The British continued to suppress the Indians as they passed the Regulation III Act in the year 1818. Under this Act, an Indian could be jailed without trial in a court of law. This was the oppression phase of Indians. The British exported British goods worth millions of rupees in 1829. This ruined the Indian industries to a great extent and the British began to prosper. Furthermore, the British exploited the Indians in numerous ways. In 1835, Lord Macaulay recommended teaching of the English language to the natives. The English education produced clerks and the British gave petty jobs under them to the Indians. Incidentally, the education policy also produced a new generation of intellectuals who could understand the social vices of the British rule and they educated their fellow mates accordingly.

By 1856, the British had conquered almost the entire country and their suppression of the local residents was at a peak. This led to multiple revolts. In 1855, the Santhals rose to rebellion and massacred the British rulers and their supporters. In 1857, the Sepoy Mutiny began and Mangal Pandey played a key role in it as he had attacked the adjutant of his regiment and was soon executed. The sepoys marched towards Delhi and shouted slogans favouring Bahadur Shah Zafar. Soon, the landlords also joined them in their revolutionary movement. People started circulating chapatis along with a message that the native ruler needed their help. Similarly, lotus flowers were also circulated among the Indian soldiers to convey the message.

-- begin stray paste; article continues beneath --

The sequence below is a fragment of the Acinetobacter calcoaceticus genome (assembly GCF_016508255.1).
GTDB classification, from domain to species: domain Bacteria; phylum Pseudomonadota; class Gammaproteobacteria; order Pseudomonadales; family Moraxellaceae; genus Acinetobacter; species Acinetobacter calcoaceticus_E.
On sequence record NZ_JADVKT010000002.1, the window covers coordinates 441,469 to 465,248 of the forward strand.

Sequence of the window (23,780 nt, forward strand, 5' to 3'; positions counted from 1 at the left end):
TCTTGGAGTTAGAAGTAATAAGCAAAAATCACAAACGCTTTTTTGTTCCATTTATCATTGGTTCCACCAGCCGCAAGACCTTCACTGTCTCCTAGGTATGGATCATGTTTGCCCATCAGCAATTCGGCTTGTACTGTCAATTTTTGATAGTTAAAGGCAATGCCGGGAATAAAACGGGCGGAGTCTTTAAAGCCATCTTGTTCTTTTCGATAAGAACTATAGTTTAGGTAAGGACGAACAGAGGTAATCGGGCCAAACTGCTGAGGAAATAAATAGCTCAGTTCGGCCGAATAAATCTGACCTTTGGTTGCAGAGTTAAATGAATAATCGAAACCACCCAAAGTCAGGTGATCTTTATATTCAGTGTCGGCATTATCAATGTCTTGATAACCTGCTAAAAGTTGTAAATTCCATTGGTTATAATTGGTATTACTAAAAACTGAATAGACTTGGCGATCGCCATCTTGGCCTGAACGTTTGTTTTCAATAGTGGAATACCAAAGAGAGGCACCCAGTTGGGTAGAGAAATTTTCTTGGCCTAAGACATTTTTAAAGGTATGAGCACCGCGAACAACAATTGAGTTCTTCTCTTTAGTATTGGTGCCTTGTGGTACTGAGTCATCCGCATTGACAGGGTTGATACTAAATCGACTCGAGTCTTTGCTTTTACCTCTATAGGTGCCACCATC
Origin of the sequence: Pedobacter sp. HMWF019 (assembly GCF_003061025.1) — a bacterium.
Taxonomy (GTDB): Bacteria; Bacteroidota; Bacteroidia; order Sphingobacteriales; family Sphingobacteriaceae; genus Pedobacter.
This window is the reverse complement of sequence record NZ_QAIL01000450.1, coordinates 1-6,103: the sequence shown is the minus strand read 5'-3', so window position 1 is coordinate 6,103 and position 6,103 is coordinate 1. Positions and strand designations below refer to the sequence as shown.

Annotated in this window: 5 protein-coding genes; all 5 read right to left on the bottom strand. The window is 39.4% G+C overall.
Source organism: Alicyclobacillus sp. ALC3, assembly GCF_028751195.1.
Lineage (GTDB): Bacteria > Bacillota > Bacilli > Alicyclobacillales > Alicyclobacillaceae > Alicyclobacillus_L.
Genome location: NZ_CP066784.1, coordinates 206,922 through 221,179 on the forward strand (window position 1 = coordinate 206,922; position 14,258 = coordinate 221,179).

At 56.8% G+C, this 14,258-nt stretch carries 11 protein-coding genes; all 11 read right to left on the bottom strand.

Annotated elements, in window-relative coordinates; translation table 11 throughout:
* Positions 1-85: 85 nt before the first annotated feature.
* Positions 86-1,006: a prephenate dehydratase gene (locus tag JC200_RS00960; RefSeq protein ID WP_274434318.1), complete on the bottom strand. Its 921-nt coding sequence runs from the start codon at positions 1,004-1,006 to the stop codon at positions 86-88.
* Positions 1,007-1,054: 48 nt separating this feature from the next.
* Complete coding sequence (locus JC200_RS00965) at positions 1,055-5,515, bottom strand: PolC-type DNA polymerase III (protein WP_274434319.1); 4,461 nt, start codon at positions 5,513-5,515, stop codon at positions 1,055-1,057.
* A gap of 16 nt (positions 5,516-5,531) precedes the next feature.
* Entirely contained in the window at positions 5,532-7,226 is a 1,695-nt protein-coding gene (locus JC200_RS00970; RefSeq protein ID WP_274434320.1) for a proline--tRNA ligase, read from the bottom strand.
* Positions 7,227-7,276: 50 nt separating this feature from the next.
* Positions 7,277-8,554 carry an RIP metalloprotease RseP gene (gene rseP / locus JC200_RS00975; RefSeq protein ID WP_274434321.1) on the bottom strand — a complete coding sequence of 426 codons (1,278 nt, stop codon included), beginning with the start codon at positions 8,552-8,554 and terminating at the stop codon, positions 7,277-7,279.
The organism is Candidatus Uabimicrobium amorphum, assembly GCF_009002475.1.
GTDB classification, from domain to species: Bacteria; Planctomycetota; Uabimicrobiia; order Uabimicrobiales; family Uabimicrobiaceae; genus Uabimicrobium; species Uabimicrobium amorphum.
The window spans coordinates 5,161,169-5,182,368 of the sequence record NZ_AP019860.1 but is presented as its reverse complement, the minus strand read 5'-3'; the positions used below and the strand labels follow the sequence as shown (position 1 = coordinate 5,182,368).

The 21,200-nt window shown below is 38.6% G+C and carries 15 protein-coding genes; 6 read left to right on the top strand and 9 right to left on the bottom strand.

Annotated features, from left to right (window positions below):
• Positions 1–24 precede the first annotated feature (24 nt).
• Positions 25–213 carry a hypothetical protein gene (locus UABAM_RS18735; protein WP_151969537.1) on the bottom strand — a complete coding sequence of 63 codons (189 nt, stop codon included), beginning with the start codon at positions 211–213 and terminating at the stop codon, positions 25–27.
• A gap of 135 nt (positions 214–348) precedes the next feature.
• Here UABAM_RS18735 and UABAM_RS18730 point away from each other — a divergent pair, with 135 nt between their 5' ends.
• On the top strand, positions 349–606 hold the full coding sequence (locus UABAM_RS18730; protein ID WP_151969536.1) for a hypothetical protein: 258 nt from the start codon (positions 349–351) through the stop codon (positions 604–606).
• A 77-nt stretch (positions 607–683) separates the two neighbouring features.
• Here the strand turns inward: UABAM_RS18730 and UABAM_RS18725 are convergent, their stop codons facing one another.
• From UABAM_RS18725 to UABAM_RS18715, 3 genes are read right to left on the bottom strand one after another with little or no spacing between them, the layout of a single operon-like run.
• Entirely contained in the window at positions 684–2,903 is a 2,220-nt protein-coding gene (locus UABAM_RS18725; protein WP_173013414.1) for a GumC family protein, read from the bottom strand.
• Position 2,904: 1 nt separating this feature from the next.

The fight for freedom continued as several rulers such as Begum Hazrat Mahal of Lucknow, Maulvi Ahmedulla of Faizabad, Azimulla Khan, Tatya Tope, Peshwa Nana Saheb of the Maratha dynasty and Kunwar Singh of Bihar also joined this war of freedom. This was indeed the beginning of the Indian struggle for independence.

Conclusion of Glimpses of the Past

The chapter – Glimpses of the Past teaches a lesson to students that if we stand together for a good cause, we can achieve success just like our brave freedom fighters did. They had an organised approach in India’s struggle for independence as they sacrificed their lives so that we can lead a life of freedom from the British rule. Presenting the CBSE Class 8 English Honeydew Prose Summary of Glimpses of the Past that must have helped students to have a comprehensive understanding of the chapter.

Besides, BYJU’S provides a huge range of resources such as CBSE Notes and CBSE study materials for students. They can also download BYJU’S: The Learning App and check out CBSE sample papers and question papers of previous years.

Frequently asked Questions on CBSE Class 8 English: Glimpses Of The Past

Who was ‘Raja Ram Mohan Roy’?

Raja Ram Mohan Roy was a social religious reformer who took many steps for the betterment of women in Indian society. He also challenged traditional Hindu culture in many ways.

Who practised ‘Sati’?

The practice of sati (burning of widows) has been widespread in India since the reign of the Gupta Empire. The first recorded practise of sati was in the state of Madhya Pradesh.

What is the significance of freedom fighters?

Freedom fighters are the pillars behind the freedom movement. They motivated themselves and the public and helped the country attain independence. They should always be remembered and celebrated.